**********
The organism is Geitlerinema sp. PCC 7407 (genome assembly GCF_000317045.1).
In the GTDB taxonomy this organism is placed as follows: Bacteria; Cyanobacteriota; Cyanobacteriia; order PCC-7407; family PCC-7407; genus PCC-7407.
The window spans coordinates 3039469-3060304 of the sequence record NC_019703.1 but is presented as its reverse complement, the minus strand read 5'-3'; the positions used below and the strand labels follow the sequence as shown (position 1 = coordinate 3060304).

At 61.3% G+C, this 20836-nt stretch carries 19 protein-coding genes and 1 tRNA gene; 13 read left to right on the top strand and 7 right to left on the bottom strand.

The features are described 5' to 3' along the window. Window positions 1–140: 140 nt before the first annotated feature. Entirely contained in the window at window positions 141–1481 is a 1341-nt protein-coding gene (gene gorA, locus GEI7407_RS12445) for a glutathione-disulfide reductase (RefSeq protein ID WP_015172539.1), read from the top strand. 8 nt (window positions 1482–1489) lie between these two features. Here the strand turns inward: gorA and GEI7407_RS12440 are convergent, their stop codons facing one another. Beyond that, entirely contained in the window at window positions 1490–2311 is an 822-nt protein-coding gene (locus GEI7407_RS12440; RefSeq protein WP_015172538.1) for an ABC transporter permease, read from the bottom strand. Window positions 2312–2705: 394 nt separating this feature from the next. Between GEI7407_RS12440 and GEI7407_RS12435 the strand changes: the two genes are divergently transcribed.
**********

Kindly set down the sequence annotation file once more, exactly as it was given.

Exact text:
The organism is Geitlerinema sp. PCC 7407 (genome assembly GCF_000317045.1).
In the GTDB taxonomy this organism is placed as follows: Bacteria; Cyanobacteriota; Cyanobacteriia; order PCC-7407; family PCC-7407; genus PCC-7407.
The window spans coordinates 3039469-3060304 of the sequence record NC_019703.1 but is presented as its reverse complement, the minus strand read 5'-3'; the positions used below and the strand labels follow the sequence as shown (position 1 = coordinate 3060304).

At 61.3% G+C, this 20836-nt stretch carries 19 protein-coding genes and 1 tRNA gene; 13 read left to right on the top strand and 7 right to left on the bottom strand.

The features are described 5' to 3' along the window. Window positions 1–140: 140 nt before the first annotated feature. Entirely contained in the window at window positions 141–1481 is a 1341-nt protein-coding gene (gene gorA, locus GEI7407_RS12445) for a glutathione-disulfide reductase (RefSeq protein ID WP_015172539.1), read from the top strand. 8 nt (window positions 1482–1489) lie between these two features. Here the strand turns inward: gorA and GEI7407_RS12440 are convergent, their stop codons facing one another. Beyond that, entirely contained in the window at window positions 1490–2311 is an 822-nt protein-coding gene (locus GEI7407_RS12440; RefSeq protein WP_015172538.1) for an ABC transporter permease, read from the bottom strand. Window positions 2312–2705: 394 nt separating this feature from the next. Between GEI7407_RS12440 and GEI7407_RS12435 the strand changes: the two genes are divergently transcribed.